Today, Tuesday, was forecast to be dry and less windy than of late so after our (unsuccessful) viewing of a potential new home this morning we decided to take a walk up to the Albert Tower, which has a commanding view over the town.
This is the view of the tower from our kitchen window.
We walked the 3 minutes from our house up May Hill to the start of the Lhergy Frissel Glen footpaths.
Lhergy Frissell is named after the Frissell family, a branch of the Scottish clan of Frazer. It consists of 16 acres and is divided into two parts by the TT Course. A winding path leads you to the Albert Tower.
The path is quite steep and rough underfoot. Not ideal for anyone with balance problems like me but P took my hand to help me over the tricky bits. I stopped a couple of times for photos and to catch my breath.
At the top we admired the tower, which is 45 feet high and was built of granite and slate to commemorate the royal visit of Prince Albert and Queen Victoria on the 20th of September in 1847. Prince Albert was rowed ashore at Ballure then made his way up the glen. (He must have been pretty fit)
We also admired the variety of mast trees which seem to thrive up here.
With that view of the tower you just had to climb up. Quite a view. You need some of those nordic walking sticks, or a shepherds crook to keep you steady. I'm thinking of buying some for me though I'll probably get some funny looks. It really is only nordic walkers that use them hereReplyDelete
Perhaps I should give them a try. My balance is quite a problem when negotiating steep or uneven tracks.Delete
I've seen quite a lot of walkers on the rougher steeper tracks with walking sticks or poles. It is important to have them the correct length. My favourite in-house occupational therapist tells me that if using two, Nordic style, then elbows should be at right angles when standing. A walking stick should be the length from wrist bone to floor when arms are straight at your sides.ReplyDelete
I shall need to measure carefully then as I am only 5ft 3in.Delete
That looks like quite a hike! But the view up top is worth it, I guess! Glad you made it safely back!ReplyDelete
It wasn't too bad, only just over an hour there and back as we live at the foot of that hill. It was just very steep!Delete
Interesting photographs especially as I have never been to the island. Sorry the house viewing was unsuccessfulReplyDelete
We still have another 11 months to find somewhere so hopefully the perfect place will turn up soon.Delete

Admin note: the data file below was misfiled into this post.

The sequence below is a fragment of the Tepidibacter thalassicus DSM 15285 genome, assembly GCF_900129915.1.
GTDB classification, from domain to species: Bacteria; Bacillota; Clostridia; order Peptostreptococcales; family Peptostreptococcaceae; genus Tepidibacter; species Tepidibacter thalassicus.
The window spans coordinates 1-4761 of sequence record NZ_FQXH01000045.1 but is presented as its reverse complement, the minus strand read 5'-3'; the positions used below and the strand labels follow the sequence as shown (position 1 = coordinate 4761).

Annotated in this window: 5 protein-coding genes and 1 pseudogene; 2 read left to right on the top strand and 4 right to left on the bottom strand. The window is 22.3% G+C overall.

Gallant of P to hold your hand. Great track and love all your photos. Are you pulling our legs with those mast trees? Not real trees? Who disguises a mast as a tree? You have however, cleared up something I had wondered about for years. I knew someone with the name Frissell in NZ only I thought is was spelled Frizzle (or possibly Frizzel) and wondered if someone had perpetrated a joke in their name.ReplyDelete
Glad to have helped with clearing up the Frissell name issue!Delete
Yes, they have disguised those mobile phone masts as trees. Convincing aren't they??
How gentlemanly of Lord Peregrine to take your hand as you walked up to Albert Tower. Chivalry is not dead!ReplyDelete
I think he just didn't want to have to do his own cooking and cleaning if I stumbled over the edgeDelete
I'd heard of mast trees, but never actually seen one. They look much better than the mini-Eiffel tower we have nearby.ReplyDelete
They have certainly tried to make them blend in. They are not so noticeable when you look up at the hill from below.Delete
I'll second/third the use of a Nordic style walking stick--especially on uneven ground. I have two that are collapsible so you can set them at the proper height for you, but then reduce them for travel (mine will fit in a backpack). However, these kind of walking sticks, unlike canes for the disabled, are not allowed in aircraft cabins. They can only be transported in checked baggage.ReplyDelete
Around my neck of the woods, they don't bother much trying to mask/hide mobile/cell towers. Just big and gaudy.
I don't plan on flying anywhere for quite some time now so the telescopic poles sound good to me.Delete
Looks a great walk with splendid scenery. I can see why you like living on the IOM.ReplyDelete
Thanks Dave. It's not perfect but good enough for me 🙂Delete
That looks like a walk that was well worth the effort. I used a stick as a teenager when negotiating the Lake District fells. I have used one ever since.ReplyDelete
I think I should look at getting one now that my sense of balance is deteriorating.Delete
I really enjoy going from blog to blog and seeing where you all live. Beautiful.ReplyDelete
Same here. Blogging has allowed me to visit so many people!Delete
Great photos. I'm incapacitated at the moment so other people's walks have to suffice.ReplyDelete
You are welcome to tag along with me 🙂Delete
Yes, get some sticks they do help with balance, with climbs and with muddy terrain. The first time I ever used mine I was leading a walk. I got tangled up in them and fell over - all because I hadn't realised the plastic tips should be taken off to reveal the spike...only my pride was hurt!ReplyDelete